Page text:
A novel function of eIF2alpha kinases as inducers of the phosphoinositide-3 kinase signaling pathway.
ABSTRACT Phosphoinositide-3 kinase (PI3K) plays an important role in signal transduction in response to a wide range of cellular stimuli involved in cellular processes that promote cell proliferation and survival. Phosphorylation of the alpha subunit of the eukaryotic translation initiation factor eIF2 at Ser51 takes place in response to various types of environmental stress and is essential for regulation of translation initiation. Herein, we show that a conditionally active form of the eIF2alpha kinase PKR acts upstream of PI3K and turns on the Akt/PKB-FRAP/mTOR pathway leading to S6 and 4E-BP1 phosphorylation. Also, induction of PI3K signaling antagonizes the apoptotic and protein synthesis inhibitory effects of the conditionally active PKR. Furthermore, induction of the PI3K pathway is impaired in PKR(-/-) or PERK(-/-) mouse embryonic fibroblasts (MEFs) in response to various stimuli that activate each eIF2alpha kinase. Mechanistically, PI3K signaling activation is indirect and requires the inhibition of protein synthesis by eIF2alpha phosphorylation as demonstrated by the inactivation of endogenous eIF2alpha by small interfering RNA or utilization of MEFs bearing the eIF2alpha Ser51Ala mutation. Our data reveal a novel property of eIF2alpha kinases as activators of PI3K signaling and cell survival.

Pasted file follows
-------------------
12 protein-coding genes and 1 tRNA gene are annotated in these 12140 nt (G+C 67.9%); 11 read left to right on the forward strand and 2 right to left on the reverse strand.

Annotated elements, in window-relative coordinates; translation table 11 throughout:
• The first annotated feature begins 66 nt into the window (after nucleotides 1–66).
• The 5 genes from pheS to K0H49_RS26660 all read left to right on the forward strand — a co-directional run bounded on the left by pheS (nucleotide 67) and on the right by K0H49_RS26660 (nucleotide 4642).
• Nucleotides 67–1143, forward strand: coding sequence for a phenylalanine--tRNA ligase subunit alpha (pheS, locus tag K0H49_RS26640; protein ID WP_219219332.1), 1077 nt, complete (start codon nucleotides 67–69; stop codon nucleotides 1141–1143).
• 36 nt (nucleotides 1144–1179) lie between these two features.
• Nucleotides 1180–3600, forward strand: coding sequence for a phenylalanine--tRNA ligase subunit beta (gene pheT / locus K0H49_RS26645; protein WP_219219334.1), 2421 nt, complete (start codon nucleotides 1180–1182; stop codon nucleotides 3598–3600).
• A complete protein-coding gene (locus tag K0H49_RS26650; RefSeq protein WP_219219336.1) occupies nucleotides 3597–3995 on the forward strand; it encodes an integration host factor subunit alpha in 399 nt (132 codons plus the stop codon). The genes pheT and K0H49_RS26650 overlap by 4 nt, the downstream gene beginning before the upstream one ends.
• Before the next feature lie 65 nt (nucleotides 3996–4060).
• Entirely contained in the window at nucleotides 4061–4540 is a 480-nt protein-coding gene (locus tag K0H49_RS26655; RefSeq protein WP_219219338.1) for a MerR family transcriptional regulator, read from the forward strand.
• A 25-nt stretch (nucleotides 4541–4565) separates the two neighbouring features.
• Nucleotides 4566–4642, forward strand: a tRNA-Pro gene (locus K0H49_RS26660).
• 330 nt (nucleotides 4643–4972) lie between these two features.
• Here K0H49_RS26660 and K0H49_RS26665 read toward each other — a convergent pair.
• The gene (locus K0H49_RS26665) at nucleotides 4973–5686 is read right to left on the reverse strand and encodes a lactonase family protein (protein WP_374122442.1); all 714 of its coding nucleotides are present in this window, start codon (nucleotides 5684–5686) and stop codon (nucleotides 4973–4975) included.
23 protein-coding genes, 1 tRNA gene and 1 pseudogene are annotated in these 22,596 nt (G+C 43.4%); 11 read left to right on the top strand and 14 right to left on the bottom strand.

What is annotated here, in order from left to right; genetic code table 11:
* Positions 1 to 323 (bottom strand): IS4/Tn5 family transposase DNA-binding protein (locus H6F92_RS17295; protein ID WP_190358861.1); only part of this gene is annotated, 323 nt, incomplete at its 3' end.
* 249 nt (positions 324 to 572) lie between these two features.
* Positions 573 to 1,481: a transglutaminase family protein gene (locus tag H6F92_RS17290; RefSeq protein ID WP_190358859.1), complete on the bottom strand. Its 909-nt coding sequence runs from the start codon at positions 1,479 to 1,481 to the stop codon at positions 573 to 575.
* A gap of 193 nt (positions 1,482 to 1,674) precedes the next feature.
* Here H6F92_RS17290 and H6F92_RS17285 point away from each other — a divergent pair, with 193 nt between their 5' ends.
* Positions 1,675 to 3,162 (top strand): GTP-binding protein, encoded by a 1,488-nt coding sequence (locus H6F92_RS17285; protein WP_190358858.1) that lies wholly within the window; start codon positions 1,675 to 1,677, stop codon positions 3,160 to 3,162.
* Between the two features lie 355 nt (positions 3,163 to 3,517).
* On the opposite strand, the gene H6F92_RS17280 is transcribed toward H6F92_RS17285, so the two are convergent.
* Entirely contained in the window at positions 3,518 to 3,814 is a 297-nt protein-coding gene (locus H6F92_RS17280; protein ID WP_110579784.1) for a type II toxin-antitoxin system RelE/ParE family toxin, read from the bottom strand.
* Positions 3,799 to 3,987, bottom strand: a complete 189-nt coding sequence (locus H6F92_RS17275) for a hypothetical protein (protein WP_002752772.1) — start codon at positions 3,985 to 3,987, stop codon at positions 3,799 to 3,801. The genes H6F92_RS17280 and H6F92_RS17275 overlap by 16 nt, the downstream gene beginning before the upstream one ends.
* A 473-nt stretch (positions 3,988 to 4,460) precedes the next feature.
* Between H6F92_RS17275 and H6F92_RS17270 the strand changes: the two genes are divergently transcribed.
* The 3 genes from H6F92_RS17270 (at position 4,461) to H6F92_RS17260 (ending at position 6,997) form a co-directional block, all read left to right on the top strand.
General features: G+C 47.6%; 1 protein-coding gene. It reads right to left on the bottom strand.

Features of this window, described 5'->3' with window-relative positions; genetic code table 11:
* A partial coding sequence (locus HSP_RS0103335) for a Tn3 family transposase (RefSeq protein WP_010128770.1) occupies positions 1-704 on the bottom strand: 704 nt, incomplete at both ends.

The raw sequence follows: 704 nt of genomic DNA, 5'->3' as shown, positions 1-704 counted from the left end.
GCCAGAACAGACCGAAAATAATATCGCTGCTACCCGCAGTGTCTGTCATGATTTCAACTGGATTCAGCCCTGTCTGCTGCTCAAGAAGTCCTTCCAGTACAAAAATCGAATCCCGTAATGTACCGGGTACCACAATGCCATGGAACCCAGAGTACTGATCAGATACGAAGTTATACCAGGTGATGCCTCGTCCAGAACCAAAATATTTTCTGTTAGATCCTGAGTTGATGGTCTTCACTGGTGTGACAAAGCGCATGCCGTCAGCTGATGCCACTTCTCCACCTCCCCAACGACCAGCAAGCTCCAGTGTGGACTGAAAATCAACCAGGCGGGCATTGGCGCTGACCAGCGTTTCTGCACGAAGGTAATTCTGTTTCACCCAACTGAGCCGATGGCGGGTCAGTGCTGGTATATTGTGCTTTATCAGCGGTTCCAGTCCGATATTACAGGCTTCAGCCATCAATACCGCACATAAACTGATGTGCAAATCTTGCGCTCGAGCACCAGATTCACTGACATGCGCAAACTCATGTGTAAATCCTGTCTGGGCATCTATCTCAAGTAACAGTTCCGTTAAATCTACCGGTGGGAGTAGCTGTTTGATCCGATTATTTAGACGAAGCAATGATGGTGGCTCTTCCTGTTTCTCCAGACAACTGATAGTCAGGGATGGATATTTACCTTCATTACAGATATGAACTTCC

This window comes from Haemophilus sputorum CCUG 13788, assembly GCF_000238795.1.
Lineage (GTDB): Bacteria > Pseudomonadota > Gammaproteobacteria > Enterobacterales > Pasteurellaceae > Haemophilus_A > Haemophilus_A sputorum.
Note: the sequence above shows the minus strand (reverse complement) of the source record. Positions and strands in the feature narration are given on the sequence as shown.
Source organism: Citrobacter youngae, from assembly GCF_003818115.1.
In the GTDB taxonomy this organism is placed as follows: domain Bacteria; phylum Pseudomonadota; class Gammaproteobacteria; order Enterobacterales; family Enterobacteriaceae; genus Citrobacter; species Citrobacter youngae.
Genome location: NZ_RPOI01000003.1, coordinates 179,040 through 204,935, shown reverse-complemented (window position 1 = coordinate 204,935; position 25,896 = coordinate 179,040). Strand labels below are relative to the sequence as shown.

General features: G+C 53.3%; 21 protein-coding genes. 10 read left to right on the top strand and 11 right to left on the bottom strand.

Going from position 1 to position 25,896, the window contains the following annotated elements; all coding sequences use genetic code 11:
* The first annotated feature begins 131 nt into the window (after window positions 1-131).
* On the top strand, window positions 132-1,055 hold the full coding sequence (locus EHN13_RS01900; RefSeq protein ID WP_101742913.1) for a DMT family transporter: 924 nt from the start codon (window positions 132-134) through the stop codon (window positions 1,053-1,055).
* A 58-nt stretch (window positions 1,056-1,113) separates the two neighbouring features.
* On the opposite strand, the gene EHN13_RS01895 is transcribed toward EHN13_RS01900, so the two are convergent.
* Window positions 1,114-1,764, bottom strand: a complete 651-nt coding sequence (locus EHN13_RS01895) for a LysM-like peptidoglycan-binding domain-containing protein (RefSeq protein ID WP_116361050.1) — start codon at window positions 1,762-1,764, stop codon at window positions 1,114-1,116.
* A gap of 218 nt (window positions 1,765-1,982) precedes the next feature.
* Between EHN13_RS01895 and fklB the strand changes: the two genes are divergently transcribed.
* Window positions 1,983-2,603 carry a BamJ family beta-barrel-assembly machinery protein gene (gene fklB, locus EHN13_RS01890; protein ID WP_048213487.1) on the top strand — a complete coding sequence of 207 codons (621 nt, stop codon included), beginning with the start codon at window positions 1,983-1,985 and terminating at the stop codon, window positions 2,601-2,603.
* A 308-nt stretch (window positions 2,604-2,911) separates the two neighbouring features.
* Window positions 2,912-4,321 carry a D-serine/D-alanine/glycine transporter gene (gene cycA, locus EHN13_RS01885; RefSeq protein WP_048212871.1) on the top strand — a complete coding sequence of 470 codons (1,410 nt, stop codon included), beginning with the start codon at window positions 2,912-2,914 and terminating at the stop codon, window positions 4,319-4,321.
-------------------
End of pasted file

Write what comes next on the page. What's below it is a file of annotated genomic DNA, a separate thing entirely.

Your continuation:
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ABSTRACT: Prophylactic platelet transfusions are given to thrombocytopenic patients to prevent bleeding. The benefit of platelet transfusions has frequently been assessed by measuring the count increment; however, more recently, an assessment of bleeding has been used because it is a more clinically relevant outcome measure. The purpose of this study was to identify platelet transfusion trigger studies that used bleeding as an outcome measure, compare and contrast methods used to document bleeding and analyze bleeding outcomes, and identify and discuss methodologic issues to consider when bleeding is used as a study outcome. A systematic search to identify platelet transfusion trigger studies was performed. Relevant articles were reviewed to identify how bleeding data was captured and analyzed, and methodologic considerations were identified. Seven articles meeting the predefined entry criteria were identified. Methods used to document bleeding included chart review and clinical assessment. The frequency of assessment and the type of personnel performing the assessment were variable. Four approaches to analysis were identified: descriptive; comparison of the proportions of patients having at least one bleed; comparison of patient days with bleeding expressed as a proportion of the total days at risk of bleeding; and time-to-event (first bleed) analysis. Methodologic issues for consideration when designing a clinical study with bleeding as the outcome measure included approaches to minimize bias in the documentation and classification of bleeding and selection of an analysis approach that is appropriate to the question being asked. The need for development of a valid and reliable bleeding scale was also identified.Transfusion 07/2003; 43(6):742-52. · 3.22 Impact Factor